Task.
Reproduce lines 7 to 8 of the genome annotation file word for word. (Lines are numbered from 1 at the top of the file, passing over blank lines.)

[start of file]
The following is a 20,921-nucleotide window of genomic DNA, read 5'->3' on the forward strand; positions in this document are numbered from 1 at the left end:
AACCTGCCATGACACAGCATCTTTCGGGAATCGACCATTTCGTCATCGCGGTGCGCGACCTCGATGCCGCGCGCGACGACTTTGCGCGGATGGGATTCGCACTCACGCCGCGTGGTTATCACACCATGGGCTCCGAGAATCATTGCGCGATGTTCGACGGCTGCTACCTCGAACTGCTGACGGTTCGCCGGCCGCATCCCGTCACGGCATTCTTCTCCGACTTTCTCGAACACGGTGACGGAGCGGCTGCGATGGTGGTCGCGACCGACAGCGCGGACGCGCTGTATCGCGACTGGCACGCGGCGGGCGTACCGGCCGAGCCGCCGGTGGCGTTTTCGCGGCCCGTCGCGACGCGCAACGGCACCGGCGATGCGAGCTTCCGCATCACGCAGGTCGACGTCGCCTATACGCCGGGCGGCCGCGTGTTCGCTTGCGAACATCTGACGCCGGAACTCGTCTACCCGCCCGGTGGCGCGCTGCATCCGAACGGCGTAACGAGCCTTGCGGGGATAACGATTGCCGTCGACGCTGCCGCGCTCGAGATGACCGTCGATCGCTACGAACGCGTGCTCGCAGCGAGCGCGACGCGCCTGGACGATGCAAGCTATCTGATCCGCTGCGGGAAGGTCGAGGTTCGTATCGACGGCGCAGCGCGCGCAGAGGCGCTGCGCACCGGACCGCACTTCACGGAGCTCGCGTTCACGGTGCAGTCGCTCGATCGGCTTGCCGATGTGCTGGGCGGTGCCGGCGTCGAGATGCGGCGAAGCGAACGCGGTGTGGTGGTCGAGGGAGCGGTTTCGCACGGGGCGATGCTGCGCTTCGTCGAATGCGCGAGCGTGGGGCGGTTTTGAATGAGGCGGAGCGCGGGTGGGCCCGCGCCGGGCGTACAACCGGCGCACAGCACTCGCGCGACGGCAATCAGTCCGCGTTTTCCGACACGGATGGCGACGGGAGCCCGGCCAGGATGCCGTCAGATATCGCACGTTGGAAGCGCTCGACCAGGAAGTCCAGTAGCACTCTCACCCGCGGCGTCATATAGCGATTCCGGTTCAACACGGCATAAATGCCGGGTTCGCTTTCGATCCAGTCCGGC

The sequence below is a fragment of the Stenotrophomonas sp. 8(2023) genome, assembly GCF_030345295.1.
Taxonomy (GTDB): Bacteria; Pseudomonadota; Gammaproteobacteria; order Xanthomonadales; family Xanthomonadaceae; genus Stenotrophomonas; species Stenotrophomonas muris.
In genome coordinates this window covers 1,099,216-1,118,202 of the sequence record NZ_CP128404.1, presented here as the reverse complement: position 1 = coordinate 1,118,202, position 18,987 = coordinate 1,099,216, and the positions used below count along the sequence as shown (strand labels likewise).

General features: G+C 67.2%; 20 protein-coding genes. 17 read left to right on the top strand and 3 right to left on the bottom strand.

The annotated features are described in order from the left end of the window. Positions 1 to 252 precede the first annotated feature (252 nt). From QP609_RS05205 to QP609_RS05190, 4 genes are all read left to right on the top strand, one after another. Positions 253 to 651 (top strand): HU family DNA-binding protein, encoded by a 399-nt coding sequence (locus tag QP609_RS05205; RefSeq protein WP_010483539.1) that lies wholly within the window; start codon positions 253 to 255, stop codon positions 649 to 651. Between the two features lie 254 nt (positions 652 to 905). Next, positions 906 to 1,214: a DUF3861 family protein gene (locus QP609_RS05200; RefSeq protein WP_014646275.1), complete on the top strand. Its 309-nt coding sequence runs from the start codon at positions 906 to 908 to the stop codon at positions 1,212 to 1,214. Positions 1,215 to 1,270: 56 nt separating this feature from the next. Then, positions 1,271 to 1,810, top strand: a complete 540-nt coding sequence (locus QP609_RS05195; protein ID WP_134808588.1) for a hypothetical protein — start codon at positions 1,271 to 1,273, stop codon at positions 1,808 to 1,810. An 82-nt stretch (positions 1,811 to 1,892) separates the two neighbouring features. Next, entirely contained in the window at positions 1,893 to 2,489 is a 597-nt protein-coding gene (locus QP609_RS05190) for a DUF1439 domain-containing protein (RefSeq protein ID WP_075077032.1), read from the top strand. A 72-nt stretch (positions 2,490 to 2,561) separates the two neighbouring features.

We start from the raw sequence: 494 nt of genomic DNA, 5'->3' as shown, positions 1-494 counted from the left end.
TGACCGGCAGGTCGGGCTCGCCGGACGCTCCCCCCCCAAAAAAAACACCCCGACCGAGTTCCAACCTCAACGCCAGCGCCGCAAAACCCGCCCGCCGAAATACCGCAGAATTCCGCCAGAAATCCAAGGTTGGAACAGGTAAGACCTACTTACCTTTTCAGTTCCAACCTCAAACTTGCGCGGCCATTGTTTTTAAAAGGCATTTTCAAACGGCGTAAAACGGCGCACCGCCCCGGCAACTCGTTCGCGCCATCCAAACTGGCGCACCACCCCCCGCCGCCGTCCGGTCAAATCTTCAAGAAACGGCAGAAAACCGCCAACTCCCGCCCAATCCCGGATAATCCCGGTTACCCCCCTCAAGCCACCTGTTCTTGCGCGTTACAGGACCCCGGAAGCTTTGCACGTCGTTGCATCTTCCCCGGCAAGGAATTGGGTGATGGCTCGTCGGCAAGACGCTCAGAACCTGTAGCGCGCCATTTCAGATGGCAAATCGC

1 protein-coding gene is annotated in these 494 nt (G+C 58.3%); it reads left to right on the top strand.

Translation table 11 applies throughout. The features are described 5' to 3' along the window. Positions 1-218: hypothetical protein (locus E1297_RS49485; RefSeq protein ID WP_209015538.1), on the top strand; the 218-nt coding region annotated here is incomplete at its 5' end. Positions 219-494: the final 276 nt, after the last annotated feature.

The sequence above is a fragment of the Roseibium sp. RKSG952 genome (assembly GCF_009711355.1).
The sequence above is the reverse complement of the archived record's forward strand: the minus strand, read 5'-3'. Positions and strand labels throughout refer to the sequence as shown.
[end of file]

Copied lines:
The annotated features are described in order from the left end of the window. Positions 1 to 252 precede the first annotated feature (252 nt). From QP609_RS05205 to QP609_RS05190, 4 genes are all read left to right on the top strand, one after another. Positions 253 to 651 (top strand): HU family DNA-binding protein, encoded by a 399-nt coding sequence (locus tag QP609_RS05205; RefSeq protein WP_010483539.1) that lies wholly within the window; start codon positions 253 to 255, stop codon positions 649 to 651. Between the two features lie 254 nt (positions 652 to 905). Next, positions 906 to 1,214: a DUF3861 family protein gene (locus QP609_RS05200; RefSeq protein WP_014646275.1), complete on the top strand. Its 309-nt coding sequence runs from the start codon at positions 906 to 908 to the stop codon at positions 1,212 to 1,214. Positions 1,215 to 1,270: 56 nt separating this feature from the next. Then, positions 1,271 to 1,810, top strand: a complete 540-nt coding sequence (locus QP609_RS05195; protein ID WP_134808588.1) for a hypothetical protein — start codon at positions 1,271 to 1,273, stop codon at positions 1,808 to 1,810. An 82-nt stretch (positions 1,811 to 1,892) separates the two neighbouring features. Next, entirely contained in the window at positions 1,893 to 2,489 is a 597-nt protein-coding gene (locus QP609_RS05190) for a DUF1439 domain-containing protein (RefSeq protein ID WP_075077032.1), read from the top strand. A 72-nt stretch (positions 2,490 to 2,561) separates the two neighbouring features.

We start from the raw sequence: 494 nt of genomic DNA, 5'->3' as shown, positions 1-494 counted from the left end.